Antibiotic use in infants could later lead to an overweight childhood, according to new studies.
Researchers from New York University studied more than 10,000 children and found that those given antibiotics before six months of age on average weighed more for their height than children who weren't given antibiotics.
The findings, published Tuesday in the International Journal of Obesity do not claim that antibiotics in early life causes young children to be overweight, but suggest there is a direct connection.
"We typically consider obesity an epidemic grounded in unhealthy diet and exercise, yet increasingly studies suggest it's more complicated, said Dr. Trasande, leader of study.
"Microbes in our intestines may play critical roles in how we absorb calories, and exposure to antibiotics, especially early in life, may kill off healthy bacteria that influence how we absorb nutrients into our bodies and would otherwise keep us lean."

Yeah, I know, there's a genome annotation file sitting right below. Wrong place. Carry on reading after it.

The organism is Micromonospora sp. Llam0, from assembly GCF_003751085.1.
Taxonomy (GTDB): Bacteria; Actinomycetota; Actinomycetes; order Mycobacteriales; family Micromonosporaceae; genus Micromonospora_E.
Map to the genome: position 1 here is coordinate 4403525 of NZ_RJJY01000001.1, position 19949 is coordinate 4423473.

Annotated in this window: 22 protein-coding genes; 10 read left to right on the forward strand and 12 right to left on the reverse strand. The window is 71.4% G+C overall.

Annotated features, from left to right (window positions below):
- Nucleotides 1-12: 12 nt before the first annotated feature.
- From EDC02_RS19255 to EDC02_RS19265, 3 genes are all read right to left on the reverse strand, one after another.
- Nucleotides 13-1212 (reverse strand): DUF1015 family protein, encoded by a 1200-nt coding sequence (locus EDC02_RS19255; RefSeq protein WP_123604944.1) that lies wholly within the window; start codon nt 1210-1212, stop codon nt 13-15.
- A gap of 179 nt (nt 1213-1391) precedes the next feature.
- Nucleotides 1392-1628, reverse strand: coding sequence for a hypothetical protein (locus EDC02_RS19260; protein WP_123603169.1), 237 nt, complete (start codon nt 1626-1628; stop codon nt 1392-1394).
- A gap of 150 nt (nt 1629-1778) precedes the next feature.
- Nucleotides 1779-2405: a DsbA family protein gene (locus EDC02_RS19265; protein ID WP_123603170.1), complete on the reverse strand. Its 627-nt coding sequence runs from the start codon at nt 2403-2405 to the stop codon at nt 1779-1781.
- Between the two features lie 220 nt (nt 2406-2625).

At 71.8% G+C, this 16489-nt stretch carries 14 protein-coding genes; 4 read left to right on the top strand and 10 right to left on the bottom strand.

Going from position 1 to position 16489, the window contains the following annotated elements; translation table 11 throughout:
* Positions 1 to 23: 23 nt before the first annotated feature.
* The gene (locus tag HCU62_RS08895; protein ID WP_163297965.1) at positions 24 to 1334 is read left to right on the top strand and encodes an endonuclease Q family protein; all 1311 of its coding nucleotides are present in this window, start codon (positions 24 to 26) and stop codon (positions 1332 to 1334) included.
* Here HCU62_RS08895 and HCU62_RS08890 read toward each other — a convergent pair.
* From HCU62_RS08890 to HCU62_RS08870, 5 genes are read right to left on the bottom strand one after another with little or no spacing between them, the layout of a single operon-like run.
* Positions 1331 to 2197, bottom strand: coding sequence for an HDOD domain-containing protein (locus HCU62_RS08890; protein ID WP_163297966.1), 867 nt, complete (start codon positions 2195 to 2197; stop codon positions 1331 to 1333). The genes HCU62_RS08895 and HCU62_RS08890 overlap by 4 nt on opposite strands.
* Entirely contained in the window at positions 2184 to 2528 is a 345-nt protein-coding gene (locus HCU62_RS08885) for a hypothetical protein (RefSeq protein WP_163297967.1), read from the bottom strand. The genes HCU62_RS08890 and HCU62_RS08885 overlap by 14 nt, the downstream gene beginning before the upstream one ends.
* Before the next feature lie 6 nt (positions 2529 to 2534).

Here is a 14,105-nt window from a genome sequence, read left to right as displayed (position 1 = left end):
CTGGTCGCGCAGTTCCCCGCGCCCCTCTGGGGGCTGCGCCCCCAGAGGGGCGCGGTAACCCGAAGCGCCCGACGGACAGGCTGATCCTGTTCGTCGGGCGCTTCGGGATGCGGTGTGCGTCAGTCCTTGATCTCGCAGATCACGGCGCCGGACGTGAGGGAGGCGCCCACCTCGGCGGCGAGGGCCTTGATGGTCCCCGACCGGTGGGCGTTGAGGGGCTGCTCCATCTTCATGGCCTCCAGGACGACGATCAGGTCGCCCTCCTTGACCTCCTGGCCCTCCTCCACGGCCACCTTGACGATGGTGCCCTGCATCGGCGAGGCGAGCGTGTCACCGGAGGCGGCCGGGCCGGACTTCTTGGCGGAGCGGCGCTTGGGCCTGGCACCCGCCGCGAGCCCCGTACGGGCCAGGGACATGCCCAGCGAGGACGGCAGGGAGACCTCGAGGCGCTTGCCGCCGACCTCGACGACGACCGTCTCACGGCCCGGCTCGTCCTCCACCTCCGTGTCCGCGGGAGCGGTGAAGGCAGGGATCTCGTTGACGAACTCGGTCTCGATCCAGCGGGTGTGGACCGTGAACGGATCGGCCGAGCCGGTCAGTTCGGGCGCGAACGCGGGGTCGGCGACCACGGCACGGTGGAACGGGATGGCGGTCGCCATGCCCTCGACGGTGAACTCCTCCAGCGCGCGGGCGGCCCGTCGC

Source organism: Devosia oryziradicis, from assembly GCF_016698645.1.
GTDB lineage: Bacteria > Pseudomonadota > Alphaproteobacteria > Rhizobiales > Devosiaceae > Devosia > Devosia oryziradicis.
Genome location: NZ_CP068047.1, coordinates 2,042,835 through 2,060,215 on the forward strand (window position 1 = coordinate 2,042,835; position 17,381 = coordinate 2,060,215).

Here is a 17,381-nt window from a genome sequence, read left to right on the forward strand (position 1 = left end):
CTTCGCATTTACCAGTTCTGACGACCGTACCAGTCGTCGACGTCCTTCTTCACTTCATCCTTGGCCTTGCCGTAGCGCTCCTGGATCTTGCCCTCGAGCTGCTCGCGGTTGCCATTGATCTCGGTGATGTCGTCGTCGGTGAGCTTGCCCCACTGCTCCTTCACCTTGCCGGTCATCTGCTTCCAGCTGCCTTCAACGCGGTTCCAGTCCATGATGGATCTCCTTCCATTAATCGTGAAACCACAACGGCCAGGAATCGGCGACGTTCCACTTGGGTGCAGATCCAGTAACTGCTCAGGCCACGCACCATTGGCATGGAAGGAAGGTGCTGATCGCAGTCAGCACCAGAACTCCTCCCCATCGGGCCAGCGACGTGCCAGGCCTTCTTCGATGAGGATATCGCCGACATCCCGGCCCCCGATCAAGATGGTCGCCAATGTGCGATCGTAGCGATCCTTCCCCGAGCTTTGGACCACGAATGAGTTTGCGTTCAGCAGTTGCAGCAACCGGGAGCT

According to the researchers farmers have known of the relation between antibiotics and weight gain for years, often using antibiotics to produce heavier cows.
"While we need more research to confirm our findings, this carefully conducted study suggests that antibiotics influence weight gain in humans, and especially children too," said Jan Blustein, professor of health policy at the NYU Wagner School of Public Service.